With Harvin and Peterson, Vikings eye more quick strikes

EDEN PRAIRIE, Minn. -- Practice was over, but Adrian Peterson and Percy Harvin wanted to get in some extra conditioning, so they ran sprints back and forth across the field in the Vikings indoor facility.

EDEN PRAIRIE, Minn. -- Practice was over, but Adrian Peterson and Percy Harvin wanted to get in some extra conditioning, so they ran sprints back and forth across the field in the Vikings indoor facility.

This wasn't a race, and they weren't going full speed, but one couldn't help but wonder what would happen if those two did line up to see who is faster.

Peterson pretended to be a reporter during training camp and playfully posed that question to Harvin during a mass interview. Others have asked the same thing. Quarterback Tarvaris Jackson, for one, gives the nod to Harvin, the rookie wide receiver from Florida.

"In my opinion he's the fastest guy on the team," Jackson said. "A lot of guys would probably argue that. But being a quarterback, compared to throwing the ball to some other guys, he's the fastest guy on the team. He's probably the quickest guy on the team too. Very seldom do you find a guy that quick, that fast, that has long speed and can catch the way he does and run routes."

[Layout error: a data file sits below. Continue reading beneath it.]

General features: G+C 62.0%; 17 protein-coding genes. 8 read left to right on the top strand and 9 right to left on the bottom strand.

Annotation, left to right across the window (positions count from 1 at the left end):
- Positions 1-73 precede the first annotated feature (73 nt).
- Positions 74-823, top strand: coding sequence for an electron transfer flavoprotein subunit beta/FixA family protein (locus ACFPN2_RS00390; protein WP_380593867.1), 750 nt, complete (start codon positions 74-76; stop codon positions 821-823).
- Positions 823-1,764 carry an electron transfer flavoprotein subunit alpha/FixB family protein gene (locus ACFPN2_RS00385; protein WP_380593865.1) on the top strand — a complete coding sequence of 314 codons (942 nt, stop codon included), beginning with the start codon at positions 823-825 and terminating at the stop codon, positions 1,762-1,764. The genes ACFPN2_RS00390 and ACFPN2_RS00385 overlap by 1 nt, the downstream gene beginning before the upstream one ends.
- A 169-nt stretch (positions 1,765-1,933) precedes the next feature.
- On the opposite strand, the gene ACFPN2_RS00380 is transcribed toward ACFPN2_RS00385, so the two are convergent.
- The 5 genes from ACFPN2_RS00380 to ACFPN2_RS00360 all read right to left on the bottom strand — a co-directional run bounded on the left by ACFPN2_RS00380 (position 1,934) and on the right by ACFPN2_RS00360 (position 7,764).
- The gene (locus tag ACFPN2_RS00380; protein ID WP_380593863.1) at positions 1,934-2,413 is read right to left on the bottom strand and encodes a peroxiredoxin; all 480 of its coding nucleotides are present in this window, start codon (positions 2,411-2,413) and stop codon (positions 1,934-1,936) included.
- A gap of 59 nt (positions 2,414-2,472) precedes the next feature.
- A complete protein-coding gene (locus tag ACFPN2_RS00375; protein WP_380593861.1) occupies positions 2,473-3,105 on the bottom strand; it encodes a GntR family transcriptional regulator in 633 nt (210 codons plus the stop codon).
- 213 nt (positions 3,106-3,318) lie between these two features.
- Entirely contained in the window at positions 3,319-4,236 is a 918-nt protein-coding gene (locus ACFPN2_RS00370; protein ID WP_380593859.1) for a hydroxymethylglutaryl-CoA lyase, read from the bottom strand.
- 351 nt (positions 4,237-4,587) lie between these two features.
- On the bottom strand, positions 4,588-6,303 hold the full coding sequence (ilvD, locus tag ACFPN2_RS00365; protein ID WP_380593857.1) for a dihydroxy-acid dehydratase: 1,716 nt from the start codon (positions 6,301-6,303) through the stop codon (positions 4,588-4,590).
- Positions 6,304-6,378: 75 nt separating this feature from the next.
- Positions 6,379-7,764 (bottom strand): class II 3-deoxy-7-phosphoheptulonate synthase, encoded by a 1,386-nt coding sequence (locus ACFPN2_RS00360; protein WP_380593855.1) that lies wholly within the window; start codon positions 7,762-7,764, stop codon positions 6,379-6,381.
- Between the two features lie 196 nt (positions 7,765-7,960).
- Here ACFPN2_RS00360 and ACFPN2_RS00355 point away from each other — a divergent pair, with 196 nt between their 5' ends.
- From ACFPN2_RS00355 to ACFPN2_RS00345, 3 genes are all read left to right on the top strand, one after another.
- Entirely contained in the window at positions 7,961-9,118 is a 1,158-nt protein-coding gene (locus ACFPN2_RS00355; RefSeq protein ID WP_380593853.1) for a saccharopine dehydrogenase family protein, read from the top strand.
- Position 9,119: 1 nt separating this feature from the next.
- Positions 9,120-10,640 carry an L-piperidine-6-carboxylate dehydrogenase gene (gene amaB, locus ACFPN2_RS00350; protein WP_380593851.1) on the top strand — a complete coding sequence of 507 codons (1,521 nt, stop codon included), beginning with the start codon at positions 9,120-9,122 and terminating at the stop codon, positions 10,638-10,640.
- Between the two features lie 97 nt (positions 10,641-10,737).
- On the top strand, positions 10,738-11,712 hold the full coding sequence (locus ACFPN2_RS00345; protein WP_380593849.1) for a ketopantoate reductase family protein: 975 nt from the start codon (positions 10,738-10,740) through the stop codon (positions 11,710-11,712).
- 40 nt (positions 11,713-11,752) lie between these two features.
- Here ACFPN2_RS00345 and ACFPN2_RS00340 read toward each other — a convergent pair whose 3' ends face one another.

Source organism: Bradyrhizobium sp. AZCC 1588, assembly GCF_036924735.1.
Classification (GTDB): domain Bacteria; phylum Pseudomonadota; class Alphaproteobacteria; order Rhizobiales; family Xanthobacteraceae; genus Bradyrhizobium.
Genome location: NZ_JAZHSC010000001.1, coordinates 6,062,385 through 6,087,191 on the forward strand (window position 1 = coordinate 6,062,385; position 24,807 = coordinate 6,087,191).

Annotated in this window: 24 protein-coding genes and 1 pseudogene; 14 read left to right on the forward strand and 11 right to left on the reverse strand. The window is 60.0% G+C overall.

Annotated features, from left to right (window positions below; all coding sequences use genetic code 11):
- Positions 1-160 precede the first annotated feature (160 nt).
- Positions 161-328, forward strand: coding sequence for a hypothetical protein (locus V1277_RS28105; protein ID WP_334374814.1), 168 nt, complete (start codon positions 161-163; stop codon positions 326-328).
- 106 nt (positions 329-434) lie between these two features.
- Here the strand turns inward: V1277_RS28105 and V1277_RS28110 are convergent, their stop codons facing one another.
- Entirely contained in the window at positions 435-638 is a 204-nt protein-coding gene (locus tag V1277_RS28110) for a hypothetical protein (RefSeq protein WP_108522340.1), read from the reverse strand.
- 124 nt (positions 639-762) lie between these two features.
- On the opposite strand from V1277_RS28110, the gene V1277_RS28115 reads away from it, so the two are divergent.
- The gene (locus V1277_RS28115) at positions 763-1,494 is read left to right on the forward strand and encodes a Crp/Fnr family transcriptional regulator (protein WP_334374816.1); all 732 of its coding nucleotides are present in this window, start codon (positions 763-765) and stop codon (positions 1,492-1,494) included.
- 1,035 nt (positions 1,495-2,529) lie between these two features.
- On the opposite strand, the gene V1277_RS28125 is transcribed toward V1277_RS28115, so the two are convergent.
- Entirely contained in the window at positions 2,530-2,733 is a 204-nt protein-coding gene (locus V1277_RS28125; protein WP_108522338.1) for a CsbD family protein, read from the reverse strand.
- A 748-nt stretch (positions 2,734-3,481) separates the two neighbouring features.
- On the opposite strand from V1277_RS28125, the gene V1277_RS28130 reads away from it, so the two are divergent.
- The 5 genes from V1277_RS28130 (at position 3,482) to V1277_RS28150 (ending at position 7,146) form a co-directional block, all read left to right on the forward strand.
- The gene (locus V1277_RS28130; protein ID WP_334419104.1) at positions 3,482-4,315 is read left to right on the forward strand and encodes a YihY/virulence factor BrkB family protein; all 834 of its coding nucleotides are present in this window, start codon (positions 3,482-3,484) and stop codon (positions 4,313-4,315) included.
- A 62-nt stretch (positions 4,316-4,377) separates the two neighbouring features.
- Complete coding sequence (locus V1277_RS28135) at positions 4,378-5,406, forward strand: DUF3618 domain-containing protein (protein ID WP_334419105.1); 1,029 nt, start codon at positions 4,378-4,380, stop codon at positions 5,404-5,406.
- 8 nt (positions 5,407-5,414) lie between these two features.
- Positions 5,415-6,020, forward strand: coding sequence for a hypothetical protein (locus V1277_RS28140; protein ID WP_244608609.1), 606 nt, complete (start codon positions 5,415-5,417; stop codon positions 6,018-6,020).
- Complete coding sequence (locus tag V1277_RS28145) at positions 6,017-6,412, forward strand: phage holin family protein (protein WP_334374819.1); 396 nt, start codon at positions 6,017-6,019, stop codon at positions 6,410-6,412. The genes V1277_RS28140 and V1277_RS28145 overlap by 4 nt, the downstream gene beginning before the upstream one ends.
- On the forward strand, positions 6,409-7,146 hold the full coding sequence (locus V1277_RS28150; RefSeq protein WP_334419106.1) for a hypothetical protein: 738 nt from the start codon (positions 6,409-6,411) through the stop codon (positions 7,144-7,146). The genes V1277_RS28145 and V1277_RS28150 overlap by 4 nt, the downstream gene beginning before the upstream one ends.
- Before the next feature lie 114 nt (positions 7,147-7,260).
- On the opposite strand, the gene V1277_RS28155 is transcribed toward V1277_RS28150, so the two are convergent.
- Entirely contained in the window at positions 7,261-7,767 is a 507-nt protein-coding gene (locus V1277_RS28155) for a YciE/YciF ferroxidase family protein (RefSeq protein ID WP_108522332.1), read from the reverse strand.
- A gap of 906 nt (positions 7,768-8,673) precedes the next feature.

It didn't take long -- actually only a few minutes -- before that quote reached Peterson, who never backs down from any challenge.


"We all know that you are definitely entitled to your opinion but like I told T-Jack and Percy, 'You can't beat me,'" he said. "The only way I'm going to say you beat me is if we line up and we race a 40-yarder or 100 yards. If you beat me then I can hand the crown over. Until then I'm holding on."

Will that race happen?

"Keep watching," Peterson said. "Stay tuned."

That probably won't happen any time soon, but the Vikings take comfort in knowing they can use their two speed-burners on the field together. Coach Brad Childress version of the West Coast offense has been criticized as too predictable, but the coaching staff seems intent on opening up the playbook this season in order to maximize its cast of playmakers.

The Vikings have the NFL's most explosive running back in Peterson, a dynamic talent in Harvin, a speedy wide receiver in Bernard Berrian, an emerging star in tight end Visanthe Shiancoe and a versatile third-down back in Chester Taylor. Oh, and a future Hall of Fame quarterback in Brett Favre, who's job is to get the ball in his playmakers' hands.

The Vikings ranked 17th in the NFL in total offense last season, but they scored a league-high 18 touchdowns on plays of at least 20 yards. They ranked sixth with 63 plays overall of at least 20 yards.